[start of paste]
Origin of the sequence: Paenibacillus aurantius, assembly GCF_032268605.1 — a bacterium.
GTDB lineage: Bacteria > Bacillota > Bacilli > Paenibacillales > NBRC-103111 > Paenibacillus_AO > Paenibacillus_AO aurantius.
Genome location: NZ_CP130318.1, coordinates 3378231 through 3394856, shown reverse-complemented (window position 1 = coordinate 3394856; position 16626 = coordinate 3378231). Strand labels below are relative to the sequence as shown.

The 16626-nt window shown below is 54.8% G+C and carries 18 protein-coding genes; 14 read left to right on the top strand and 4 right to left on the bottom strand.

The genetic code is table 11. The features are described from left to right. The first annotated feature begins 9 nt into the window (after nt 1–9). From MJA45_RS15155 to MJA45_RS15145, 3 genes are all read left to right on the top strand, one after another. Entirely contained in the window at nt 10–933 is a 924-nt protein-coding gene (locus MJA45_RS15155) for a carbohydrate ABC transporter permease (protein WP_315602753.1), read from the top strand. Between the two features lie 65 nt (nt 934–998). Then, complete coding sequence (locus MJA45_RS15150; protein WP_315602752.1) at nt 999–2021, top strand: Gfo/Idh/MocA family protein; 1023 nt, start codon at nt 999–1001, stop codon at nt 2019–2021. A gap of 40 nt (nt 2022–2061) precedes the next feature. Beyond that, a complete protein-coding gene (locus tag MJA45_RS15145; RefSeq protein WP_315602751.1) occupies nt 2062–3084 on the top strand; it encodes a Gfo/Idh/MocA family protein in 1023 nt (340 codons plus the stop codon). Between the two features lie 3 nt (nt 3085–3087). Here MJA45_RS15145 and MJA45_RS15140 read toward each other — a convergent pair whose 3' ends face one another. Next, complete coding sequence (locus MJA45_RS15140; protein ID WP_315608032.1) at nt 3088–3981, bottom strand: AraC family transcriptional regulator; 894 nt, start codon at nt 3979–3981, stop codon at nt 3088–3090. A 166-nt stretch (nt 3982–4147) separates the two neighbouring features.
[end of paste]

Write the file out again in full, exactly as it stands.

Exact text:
Origin of the sequence: Paenibacillus aurantius, assembly GCF_032268605.1 — a bacterium.
GTDB lineage: Bacteria > Bacillota > Bacilli > Paenibacillales > NBRC-103111 > Paenibacillus_AO > Paenibacillus_AO aurantius.
Genome location: NZ_CP130318.1, coordinates 3378231 through 3394856, shown reverse-complemented (window position 1 = coordinate 3394856; position 16626 = coordinate 3378231). Strand labels below are relative to the sequence as shown.

The 16626-nt window shown below is 54.8% G+C and carries 18 protein-coding genes; 14 read left to right on the top strand and 4 right to left on the bottom strand.

The genetic code is table 11. The features are described from left to right. The first annotated feature begins 9 nt into the window (after nt 1–9). From MJA45_RS15155 to MJA45_RS15145, 3 genes are all read left to right on the top strand, one after another. Entirely contained in the window at nt 10–933 is a 924-nt protein-coding gene (locus MJA45_RS15155) for a carbohydrate ABC transporter permease (protein WP_315602753.1), read from the top strand. Between the two features lie 65 nt (nt 934–998). Then, complete coding sequence (locus MJA45_RS15150; protein WP_315602752.1) at nt 999–2021, top strand: Gfo/Idh/MocA family protein; 1023 nt, start codon at nt 999–1001, stop codon at nt 2019–2021. A gap of 40 nt (nt 2022–2061) precedes the next feature. Beyond that, a complete protein-coding gene (locus tag MJA45_RS15145; RefSeq protein WP_315602751.1) occupies nt 2062–3084 on the top strand; it encodes a Gfo/Idh/MocA family protein in 1023 nt (340 codons plus the stop codon). Between the two features lie 3 nt (nt 3085–3087). Here MJA45_RS15145 and MJA45_RS15140 read toward each other — a convergent pair whose 3' ends face one another. Next, complete coding sequence (locus MJA45_RS15140; protein ID WP_315608032.1) at nt 3088–3981, bottom strand: AraC family transcriptional regulator; 894 nt, start codon at nt 3979–3981, stop codon at nt 3088–3090. A 166-nt stretch (nt 3982–4147) separates the two neighbouring features.